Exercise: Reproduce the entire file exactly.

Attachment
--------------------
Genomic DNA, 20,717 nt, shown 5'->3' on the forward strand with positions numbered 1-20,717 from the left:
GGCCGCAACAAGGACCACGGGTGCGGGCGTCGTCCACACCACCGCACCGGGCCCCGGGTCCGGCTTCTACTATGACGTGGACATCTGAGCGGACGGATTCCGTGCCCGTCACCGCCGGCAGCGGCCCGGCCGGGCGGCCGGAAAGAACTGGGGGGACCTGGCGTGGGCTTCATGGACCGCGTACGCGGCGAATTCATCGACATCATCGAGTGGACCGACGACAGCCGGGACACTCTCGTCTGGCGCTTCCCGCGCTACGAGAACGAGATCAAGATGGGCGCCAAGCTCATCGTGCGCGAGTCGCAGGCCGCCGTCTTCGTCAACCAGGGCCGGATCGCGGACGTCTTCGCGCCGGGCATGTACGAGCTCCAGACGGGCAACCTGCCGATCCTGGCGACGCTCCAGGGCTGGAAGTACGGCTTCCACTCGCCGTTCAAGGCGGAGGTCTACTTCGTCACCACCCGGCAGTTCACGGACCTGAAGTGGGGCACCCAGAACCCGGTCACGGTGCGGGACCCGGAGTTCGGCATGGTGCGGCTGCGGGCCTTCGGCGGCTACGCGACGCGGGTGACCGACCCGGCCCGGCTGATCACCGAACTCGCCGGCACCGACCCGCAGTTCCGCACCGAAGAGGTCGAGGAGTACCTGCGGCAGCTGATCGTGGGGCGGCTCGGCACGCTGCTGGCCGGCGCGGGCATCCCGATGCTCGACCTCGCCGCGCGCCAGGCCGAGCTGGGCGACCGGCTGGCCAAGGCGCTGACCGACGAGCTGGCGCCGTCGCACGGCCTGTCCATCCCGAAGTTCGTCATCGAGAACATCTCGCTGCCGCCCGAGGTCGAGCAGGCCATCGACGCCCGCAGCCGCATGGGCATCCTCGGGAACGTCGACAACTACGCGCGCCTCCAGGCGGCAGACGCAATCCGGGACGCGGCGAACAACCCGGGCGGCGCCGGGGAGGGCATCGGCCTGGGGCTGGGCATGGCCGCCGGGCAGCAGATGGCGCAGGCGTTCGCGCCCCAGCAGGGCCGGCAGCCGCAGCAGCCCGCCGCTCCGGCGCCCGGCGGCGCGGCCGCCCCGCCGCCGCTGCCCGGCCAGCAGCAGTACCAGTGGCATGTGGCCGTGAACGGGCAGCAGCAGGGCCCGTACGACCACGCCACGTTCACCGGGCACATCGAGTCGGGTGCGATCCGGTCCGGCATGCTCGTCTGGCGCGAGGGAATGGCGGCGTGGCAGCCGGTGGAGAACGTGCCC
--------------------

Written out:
Genomic DNA, 20,717 nt, shown 5'->3' on the forward strand with positions numbered 1-20,717 from the left:
GGCCGCAACAAGGACCACGGGTGCGGGCGTCGTCCACACCACCGCACCGGGCCCCGGGTCCGGCTTCTACTATGACGTGGACATCTGAGCGGACGGATTCCGTGCCCGTCACCGCCGGCAGCGGCCCGGCCGGGCGGCCGGAAAGAACTGGGGGGACCTGGCGTGGGCTTCATGGACCGCGTACGCGGCGAATTCATCGACATCATCGAGTGGACCGACGACAGCCGGGACACTCTCGTCTGGCGCTTCCCGCGCTACGAGAACGAGATCAAGATGGGCGCCAAGCTCATCGTGCGCGAGTCGCAGGCCGCCGTCTTCGTCAACCAGGGCCGGATCGCGGACGTCTTCGCGCCGGGCATGTACGAGCTCCAGACGGGCAACCTGCCGATCCTGGCGACGCTCCAGGGCTGGAAGTACGGCTTCCACTCGCCGTTCAAGGCGGAGGTCTACTTCGTCACCACCCGGCAGTTCACGGACCTGAAGTGGGGCACCCAGAACCCGGTCACGGTGCGGGACCCGGAGTTCGGCATGGTGCGGCTGCGGGCCTTCGGCGGCTACGCGACGCGGGTGACCGACCCGGCCCGGCTGATCACCGAACTCGCCGGCACCGACCCGCAGTTCCGCACCGAAGAGGTCGAGGAGTACCTGCGGCAGCTGATCGTGGGGCGGCTCGGCACGCTGCTGGCCGGCGCGGGCATCCCGATGCTCGACCTCGCCGCGCGCCAGGCCGAGCTGGGCGACCGGCTGGCCAAGGCGCTGACCGACGAGCTGGCGCCGTCGCACGGCCTGTCCATCCCGAAGTTCGTCATCGAGAACATCTCGCTGCCGCCCGAGGTCGAGCAGGCCATCGACGCCCGCAGCCGCATGGGCATCCTCGGGAACGTCGACAACTACGCGCGCCTCCAGGCGGCAGACGCAATCCGGGACGCGGCGAACAACCCGGGCGGCGCCGGGGAGGGCATCGGCCTGGGGCTGGGCATGGCCGCCGGGCAGCAGATGGCGCAGGCGTTCGCGCCCCAGCAGGGCCGGCAGCCGCAGCAGCCCGCCGCTCCGGCGCCCGGCGGCGCGGCCGCCCCGCCGCCGCTGCCCGGCCAGCAGCAGTACCAGTGGCATGTGGCCGTGAACGGGCAGCAGCAGGGCCCGTACGACCACGCCACGTTCACCGGGCACATCGAGTCGGGTGCGATCCGGTCCGGCATGCTCGTCTGGCGCGAGGGAATGGCGGCGTGGCAGCCGGTGGAGAACGTGCCC